Rashford, feeding children & UBI

That Marcus Rashford has highlighted the fact that even in 2020 too many children live in such poverty that they don’t have sufficient nutritional food to eat is a given. His well known solution is to try to get government to provide free school meals in school holidays, a battle he won for the last summer holidays but is presently losing for the next Christmas holidays. The BBC has the latest on its website – see link below:-

www.bbc.co.uk/newsround/54550587

I support his campaign but is it really a long term solution to fix child poverty? Is it not just another sticking plaster for our failed welfare system?

My view is that we need to be looking towards a solution that does not require high profile campaigners to launch a renewed fight before every school holiday to ensure children eat well. In short we need to revolutionise the way our society runs so that we really do tackle poverty properly. Form me there’s only one way to do that and it’s a rather obvious solution which has been talked about for many years – Universal Basic Income or UBI.

Yes I know that those on the right of UK politics will straight away will say things like ‘how on earth will we pay for it?’ or even ‘I’m not paying for it through my taxes’. Yes UBI will be expensive but at it’s core it’s about trying to say goodbye to poverty once and for all. And yes I also know that many on the left oppose UBI (Kier Starmer for one) but it is gathering ground amongst politicians who see themselves as being progressives, including many liberals and some socialists.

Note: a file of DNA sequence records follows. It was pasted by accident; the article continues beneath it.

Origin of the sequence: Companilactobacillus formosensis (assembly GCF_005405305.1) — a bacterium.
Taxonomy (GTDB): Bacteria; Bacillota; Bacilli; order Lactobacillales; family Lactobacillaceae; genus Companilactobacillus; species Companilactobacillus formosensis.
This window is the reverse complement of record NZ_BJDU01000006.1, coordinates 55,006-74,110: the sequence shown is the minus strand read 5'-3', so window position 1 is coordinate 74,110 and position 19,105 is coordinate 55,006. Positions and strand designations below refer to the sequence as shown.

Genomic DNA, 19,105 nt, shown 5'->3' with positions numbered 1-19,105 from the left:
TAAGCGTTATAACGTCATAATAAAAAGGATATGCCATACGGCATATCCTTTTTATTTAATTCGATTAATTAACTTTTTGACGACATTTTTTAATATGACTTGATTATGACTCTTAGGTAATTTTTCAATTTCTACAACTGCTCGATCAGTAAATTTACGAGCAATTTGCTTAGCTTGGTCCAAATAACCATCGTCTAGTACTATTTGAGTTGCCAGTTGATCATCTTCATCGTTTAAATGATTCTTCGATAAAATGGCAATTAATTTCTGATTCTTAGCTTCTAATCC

That UBI has gained such significant traction in recent times amongst liberals has even surprised me as a radical social Liberal of the left because often liberals, particularly those with a middle class background, can be fearful of promoting a social policy that has taxation implications. Maybe it’s a sign that liberals and progressives across the political spectrum are finally realising that fighting poverty by chucking crumbs off the table to the poor has never solved and indeed never will solve the poverty that’s so endemic in our broken UK society.